Wide IoH |
Ag CMV |
Weight limits |
State roads |
Local government |
1. What is an implement of husbandry (IoH)?
The definition of IoH is:
A self-propelled or towed vehicle manufactured, designed, or reconstructed to be used and that is exclusively used in the conduct of agriculture. An implement of husbandry may also include any of the following:
- A farm tractor (referred to as Category A);
- A self-propelled combine; a self-propelled forage harvester; self-propelled fertilizer or pesticide application equipment but not including manure application equipment, towed tillage, planting, and cultivation equipment and its towing power unit; or another self-propelled vehicle that directly engages in harvesting farm products, directly applies fertilizer, spray, or seeds but not manure, or distributes feed to livestock (referred to as Category B);
- A farm wagon, farm trailer, manure trailer, or trailer adapted to be towed by or to tow or pull, another implement of husbandry (referred to as Category C).
2. Does the status of an IoH change if it is pulled by a truck?
An implement of husbandry pulled by a farm truck, motor truck, or a truck tractor, or an Ag CMV, is still an IoH. (s.340.01 (24)(a) 2, Wis. Stat.)
3. If a farm tractor is pulling planting, tillage or cultivation equipment, is it considered a Category B IoH?
Yes, a farm tractor towing tillage, planting, and cultivation equipment meets the Category B definition and as a result, it may be exempt from the axle weight limits. Please note that you may require a permit to operate over the 23,000 pound axle limit on some local roads. A permit is required to operate any IoH over the 23,000 pound axle limit on state highways.
4. Are there any height requirements required for IoH?
No, the IoH operator remains responsible for ensuring safe clearance of any overhead obstructions, like bridges and electrical wiring.
5. What are the length requirements for IoH?
IoH of the following lengths may operate on roads without a permit:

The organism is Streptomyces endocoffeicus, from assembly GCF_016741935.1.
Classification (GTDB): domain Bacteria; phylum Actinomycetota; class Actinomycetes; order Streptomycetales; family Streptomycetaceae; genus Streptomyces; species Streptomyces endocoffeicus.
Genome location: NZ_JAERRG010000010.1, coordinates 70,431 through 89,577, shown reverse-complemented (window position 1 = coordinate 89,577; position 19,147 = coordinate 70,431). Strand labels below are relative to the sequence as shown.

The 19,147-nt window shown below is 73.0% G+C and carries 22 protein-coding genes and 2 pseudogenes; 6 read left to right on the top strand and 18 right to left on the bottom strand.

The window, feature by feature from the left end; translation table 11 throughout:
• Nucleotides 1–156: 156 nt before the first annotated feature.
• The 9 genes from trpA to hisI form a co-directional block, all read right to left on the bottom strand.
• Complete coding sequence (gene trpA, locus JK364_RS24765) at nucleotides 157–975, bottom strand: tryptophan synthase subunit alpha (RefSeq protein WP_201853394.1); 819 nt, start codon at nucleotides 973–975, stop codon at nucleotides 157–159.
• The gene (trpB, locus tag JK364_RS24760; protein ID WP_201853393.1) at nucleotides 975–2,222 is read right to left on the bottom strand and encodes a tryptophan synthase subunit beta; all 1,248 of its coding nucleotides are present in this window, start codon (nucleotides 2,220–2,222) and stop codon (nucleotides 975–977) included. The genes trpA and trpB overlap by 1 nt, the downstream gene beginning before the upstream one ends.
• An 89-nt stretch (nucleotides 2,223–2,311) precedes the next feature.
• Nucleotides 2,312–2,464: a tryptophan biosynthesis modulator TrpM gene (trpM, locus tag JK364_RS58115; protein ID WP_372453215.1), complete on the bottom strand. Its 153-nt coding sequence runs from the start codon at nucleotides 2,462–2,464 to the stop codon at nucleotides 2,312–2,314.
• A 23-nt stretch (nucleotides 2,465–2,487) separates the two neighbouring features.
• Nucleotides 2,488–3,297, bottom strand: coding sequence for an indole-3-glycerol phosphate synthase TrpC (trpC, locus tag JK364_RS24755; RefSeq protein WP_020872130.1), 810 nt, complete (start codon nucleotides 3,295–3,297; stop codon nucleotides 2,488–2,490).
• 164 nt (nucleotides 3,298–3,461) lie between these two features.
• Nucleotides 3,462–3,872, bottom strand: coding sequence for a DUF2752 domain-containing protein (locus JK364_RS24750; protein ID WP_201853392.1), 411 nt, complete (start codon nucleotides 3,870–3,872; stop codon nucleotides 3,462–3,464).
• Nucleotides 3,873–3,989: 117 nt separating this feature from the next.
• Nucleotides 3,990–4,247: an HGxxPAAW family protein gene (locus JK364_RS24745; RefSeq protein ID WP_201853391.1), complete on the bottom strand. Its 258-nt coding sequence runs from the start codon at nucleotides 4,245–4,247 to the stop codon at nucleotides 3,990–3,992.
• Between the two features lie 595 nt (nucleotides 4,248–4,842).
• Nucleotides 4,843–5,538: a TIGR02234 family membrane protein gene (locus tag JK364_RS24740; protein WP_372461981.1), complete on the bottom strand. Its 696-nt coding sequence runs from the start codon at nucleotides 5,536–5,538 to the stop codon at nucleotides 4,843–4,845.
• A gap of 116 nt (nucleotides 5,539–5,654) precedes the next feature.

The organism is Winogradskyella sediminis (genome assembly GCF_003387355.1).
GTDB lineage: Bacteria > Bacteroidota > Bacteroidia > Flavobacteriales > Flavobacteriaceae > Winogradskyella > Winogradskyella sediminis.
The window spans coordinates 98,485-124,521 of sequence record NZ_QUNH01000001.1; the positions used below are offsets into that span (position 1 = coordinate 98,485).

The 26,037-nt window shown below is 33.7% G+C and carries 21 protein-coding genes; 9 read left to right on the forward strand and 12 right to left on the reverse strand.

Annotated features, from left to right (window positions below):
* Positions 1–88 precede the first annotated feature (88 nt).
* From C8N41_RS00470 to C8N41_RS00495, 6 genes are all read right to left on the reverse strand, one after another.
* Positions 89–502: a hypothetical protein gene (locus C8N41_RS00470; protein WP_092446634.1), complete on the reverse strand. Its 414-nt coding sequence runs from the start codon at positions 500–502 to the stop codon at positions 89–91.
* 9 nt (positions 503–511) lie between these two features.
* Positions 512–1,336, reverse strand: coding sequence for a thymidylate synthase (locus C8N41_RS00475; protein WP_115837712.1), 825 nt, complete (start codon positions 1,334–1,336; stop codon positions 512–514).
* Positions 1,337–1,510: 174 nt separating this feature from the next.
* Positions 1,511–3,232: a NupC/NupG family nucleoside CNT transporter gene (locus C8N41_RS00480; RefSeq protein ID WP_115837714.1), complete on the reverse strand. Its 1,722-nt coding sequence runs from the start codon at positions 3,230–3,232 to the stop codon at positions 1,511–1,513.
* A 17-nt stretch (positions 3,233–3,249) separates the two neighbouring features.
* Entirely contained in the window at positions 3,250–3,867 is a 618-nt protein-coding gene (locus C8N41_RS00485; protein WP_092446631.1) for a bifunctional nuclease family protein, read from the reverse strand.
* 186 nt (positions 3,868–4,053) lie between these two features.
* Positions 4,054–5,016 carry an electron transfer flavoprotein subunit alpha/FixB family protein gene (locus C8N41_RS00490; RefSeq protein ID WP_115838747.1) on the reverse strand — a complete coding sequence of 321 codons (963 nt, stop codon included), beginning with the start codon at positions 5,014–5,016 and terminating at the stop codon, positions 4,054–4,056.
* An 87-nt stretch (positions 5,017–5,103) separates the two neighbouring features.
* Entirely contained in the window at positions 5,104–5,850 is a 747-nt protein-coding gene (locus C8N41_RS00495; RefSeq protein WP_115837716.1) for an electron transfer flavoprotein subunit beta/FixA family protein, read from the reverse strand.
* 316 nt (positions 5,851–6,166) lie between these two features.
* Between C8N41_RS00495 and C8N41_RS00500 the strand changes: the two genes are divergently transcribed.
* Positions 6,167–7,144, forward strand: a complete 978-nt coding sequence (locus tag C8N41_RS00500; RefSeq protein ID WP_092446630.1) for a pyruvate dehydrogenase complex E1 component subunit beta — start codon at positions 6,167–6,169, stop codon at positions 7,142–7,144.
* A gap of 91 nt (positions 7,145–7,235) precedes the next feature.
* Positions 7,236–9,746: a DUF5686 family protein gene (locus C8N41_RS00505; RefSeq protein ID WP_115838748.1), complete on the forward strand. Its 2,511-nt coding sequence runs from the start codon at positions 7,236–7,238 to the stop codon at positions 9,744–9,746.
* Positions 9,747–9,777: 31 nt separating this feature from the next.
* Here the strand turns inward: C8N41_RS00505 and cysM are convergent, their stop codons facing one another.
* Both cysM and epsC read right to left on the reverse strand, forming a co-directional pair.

- An IoH (single vehicle) not exceeding 60 feet in length.
- An IoH (two-vehicle combination) not exceeding 100 feet in length.
- An IoH (three-vehicle combination or train or a truck-drawn agricultural train) driven at a speed of 25 mph or less not exceeding 100 feet in length. An IoH three-vehicle train driven at a speed over 25 mph not exceeding 70 feet in length.
6. Are IoH with tracks allowed on Wisconsin roads?
In general, Wisconsin law does not allow tracked vehicles on the highway. This ban does not apply to implements of husbandry, including tractors and self-propelled farm equipment. IoH are allowed to operate on the road with rubber tracks, as long as it does not damage the highway. This exception was created in 1957 as part of a significant rewrite of traffic laws.
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1. What are the width requirements for IoH?
There are no limitations on width for IoH operated on a highway. However, lighting and marking requirements for 'wide' IoH are in place, to improve road safety for all (See the Lighting and Marking section). IoH over 8 feet, 6 inches wide being transported on interstate highways must have an oversize permit from the DOT.
During the day, an IoH operator of a 'wide' implement of husbandry has the option to use an escort vehicle instead of the lighting and marking requirements. An over-width implement used at night must always adhere to the lighting and marking requirements.
An escort vehicle with hazard lights activated is required to operate an IoH exceeding 22 feet in total width. On a two-lane road, the escort vehicle must travel in front of the IoH; for roads with two or more lanes in one direction, the escort vehicle must travel in back of the IoH.
2. The law does not place a width limitation on an IoH being operated on the roadway. In addition to the "wide implement of husbandry" equipment operating standards, are there other applicable operating statutes?
Although state law authorizes operation to the left of the centerline, provisions still require IoH to follow other laws governing the meeting, passing, and overtaking of vehicles encountered on the road.
- An operator of an IoH is still required to give at least one-half of the main traveled portion of the road when meeting another driver on a two-lane road.
- An IoH shall not be driven left of the centerline upon any grade or curve or when their view is obstructed for such a distance as to create a hazard, which includes a no-passing zone.
- Operation of an IoH typically is traveled at low speeds. There is no change to the statute typically referred to as "impeding traffic." The operator of any vehicle must yield to other traffic when operating below a speed considered to be normal and reasonable based on the conditions present.
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1. What is an Agricultural Commercial Motor Vehicle?
An Ag CMV is a commercial motor vehicle to which all of the following apply:
- Substantially designed or equipped, or materially altered from its original construction, for the purpose of agricultural use
- Designed and manufactured primarily for highway use
- Manufactured to meet federal motor vehicle safety standard certification label requirements 49 CFR 567, after 1970